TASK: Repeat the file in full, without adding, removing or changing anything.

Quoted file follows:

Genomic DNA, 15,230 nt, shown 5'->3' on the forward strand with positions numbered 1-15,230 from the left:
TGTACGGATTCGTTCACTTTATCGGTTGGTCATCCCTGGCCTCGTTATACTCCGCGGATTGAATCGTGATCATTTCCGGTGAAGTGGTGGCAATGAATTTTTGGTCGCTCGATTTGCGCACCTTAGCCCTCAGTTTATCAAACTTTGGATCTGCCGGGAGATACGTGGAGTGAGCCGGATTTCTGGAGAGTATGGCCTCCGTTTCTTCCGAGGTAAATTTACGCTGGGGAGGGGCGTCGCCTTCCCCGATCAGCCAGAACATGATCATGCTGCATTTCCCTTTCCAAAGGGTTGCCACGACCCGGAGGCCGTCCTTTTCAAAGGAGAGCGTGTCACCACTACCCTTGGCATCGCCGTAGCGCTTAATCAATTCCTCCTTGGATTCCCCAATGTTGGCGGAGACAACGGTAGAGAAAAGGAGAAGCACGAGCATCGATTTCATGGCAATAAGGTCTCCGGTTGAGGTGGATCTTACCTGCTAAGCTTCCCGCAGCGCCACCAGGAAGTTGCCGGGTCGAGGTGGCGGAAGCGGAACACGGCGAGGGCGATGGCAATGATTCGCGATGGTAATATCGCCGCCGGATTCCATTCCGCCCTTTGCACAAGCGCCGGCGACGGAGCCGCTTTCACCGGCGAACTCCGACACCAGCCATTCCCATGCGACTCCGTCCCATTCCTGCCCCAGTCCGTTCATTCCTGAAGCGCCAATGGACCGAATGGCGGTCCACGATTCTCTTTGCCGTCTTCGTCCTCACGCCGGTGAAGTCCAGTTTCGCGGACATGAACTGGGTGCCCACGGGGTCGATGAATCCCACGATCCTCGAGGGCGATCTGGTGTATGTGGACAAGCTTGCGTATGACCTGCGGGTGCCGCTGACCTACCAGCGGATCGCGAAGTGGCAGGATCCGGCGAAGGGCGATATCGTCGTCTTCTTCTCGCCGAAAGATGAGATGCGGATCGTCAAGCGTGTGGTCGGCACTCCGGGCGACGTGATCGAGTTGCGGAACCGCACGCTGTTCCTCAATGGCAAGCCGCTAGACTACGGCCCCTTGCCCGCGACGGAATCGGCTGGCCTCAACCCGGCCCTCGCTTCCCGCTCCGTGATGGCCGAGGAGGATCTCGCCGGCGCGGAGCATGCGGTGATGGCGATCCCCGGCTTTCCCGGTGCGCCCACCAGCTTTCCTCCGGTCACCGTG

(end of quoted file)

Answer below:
Genomic DNA, 15,230 nt, shown 5'->3' on the forward strand with positions numbered 1-15,230 from the left:
TGTACGGATTCGTTCACTTTATCGGTTGGTCATCCCTGGCCTCGTTATACTCCGCGGATTGAATCGTGATCATTTCCGGTGAAGTGGTGGCAATGAATTTTTGGTCGCTCGATTTGCGCACCTTAGCCCTCAGTTTATCAAACTTTGGATCTGCCGGGAGATACGTGGAGTGAGCCGGATTTCTGGAGAGTATGGCCTCCGTTTCTTCCGAGGTAAATTTACGCTGGGGAGGGGCGTCGCCTTCCCCGATCAGCCAGAACATGATCATGCTGCATTTCCCTTTCCAAAGGGTTGCCACGACCCGGAGGCCGTCCTTTTCAAAGGAGAGCGTGTCACCACTACCCTTGGCATCGCCGTAGCGCTTAATCAATTCCTCCTTGGATTCCCCAATGTTGGCGGAGACAACGGTAGAGAAAAGGAGAAGCACGAGCATCGATTTCATGGCAATAAGGTCTCCGGTTGAGGTGGATCTTACCTGCTAAGCTTCCCGCAGCGCCACCAGGAAGTTGCCGGGTCGAGGTGGCGGAAGCGGAACACGGCGAGGGCGATGGCAATGATTCGCGATGGTAATATCGCCGCCGGATTCCATTCCGCCCTTTGCACAAGCGCCGGCGACGGAGCCGCTTTCACCGGCGAACTCCGACACCAGCCATTCCCATGCGACTCCGTCCCATTCCTGCCCCAGTCCGTTCATTCCTGAAGCGCCAATGGACCGAATGGCGGTCCACGATTCTCTTTGCCGTCTTCGTCCTCACGCCGGTGAAGTCCAGTTTCGCGGACATGAACTGGGTGCCCACGGGGTCGATGAATCCCACGATCCTCGAGGGCGATCTGGTGTATGTGGACAAGCTTGCGTATGACCTGCGGGTGCCGCTGACCTACCAGCGGATCGCGAAGTGGCAGGATCCGGCGAAGGGCGATATCGTCGTCTTCTTCTCGCCGAAAGATGAGATGCGGATCGTCAAGCGTGTGGTCGGCACTCCGGGCGACGTGATCGAGTTGCGGAACCGCACGCTGTTCCTCAATGGCAAGCCGCTAGACTACGGCCCCTTGCCCGCGACGGAATCGGCTGGCCTCAACCCGGCCCTCGCTTCCCGCTCCGTGATGGCCGAGGAGGATCTCGCCGGCGCGGAGCATGCGGTGATGGCGATCCCCGGCTTTCCCGGTGCGCCCACCAGCTTTCCTCCGGTCACCGTG